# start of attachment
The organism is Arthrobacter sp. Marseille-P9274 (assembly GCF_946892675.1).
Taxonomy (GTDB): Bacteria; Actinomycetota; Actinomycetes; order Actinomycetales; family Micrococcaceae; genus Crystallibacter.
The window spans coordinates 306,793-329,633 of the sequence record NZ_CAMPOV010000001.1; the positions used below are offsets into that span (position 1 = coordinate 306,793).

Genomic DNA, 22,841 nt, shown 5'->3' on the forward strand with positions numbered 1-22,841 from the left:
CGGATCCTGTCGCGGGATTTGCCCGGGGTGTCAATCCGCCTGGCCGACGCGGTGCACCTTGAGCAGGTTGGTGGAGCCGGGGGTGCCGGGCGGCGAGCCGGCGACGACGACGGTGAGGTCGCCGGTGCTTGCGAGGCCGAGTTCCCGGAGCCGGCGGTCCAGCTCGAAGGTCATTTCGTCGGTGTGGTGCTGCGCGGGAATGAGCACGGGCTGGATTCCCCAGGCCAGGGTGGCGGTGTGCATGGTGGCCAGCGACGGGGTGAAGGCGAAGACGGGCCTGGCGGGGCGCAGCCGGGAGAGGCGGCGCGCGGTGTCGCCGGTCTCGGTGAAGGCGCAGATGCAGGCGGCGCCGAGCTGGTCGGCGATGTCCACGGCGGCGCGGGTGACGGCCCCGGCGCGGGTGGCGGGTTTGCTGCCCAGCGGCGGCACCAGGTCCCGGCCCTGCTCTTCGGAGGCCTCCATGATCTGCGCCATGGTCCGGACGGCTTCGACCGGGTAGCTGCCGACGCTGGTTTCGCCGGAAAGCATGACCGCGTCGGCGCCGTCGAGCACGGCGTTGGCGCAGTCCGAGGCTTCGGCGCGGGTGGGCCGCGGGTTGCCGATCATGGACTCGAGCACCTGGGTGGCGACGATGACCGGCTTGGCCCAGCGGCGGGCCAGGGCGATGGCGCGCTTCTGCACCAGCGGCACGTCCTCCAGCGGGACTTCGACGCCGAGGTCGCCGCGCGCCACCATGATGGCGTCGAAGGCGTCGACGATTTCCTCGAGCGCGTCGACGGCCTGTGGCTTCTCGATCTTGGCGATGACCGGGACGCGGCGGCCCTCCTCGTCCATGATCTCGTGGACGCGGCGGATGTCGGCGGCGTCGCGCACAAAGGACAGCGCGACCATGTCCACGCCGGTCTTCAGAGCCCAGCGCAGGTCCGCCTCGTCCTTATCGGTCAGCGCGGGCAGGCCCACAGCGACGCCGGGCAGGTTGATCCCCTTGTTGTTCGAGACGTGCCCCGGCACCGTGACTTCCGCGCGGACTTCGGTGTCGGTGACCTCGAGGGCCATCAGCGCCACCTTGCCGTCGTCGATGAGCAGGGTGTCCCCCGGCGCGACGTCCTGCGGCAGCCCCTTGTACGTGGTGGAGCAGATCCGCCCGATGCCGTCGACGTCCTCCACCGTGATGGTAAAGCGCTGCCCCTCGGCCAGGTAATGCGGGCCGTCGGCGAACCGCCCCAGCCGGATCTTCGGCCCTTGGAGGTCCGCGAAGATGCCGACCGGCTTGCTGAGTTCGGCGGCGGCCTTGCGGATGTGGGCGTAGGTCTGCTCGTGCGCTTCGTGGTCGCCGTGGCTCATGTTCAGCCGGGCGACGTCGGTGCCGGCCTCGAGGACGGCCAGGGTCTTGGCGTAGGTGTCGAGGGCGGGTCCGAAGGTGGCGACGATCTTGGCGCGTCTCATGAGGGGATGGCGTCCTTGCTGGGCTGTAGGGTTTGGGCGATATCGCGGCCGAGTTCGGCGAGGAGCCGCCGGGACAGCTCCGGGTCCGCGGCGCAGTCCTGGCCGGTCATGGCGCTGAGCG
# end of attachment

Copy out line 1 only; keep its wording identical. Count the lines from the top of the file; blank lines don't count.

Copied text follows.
The organism is Arthrobacter sp. Marseille-P9274 (assembly GCF_946892675.1).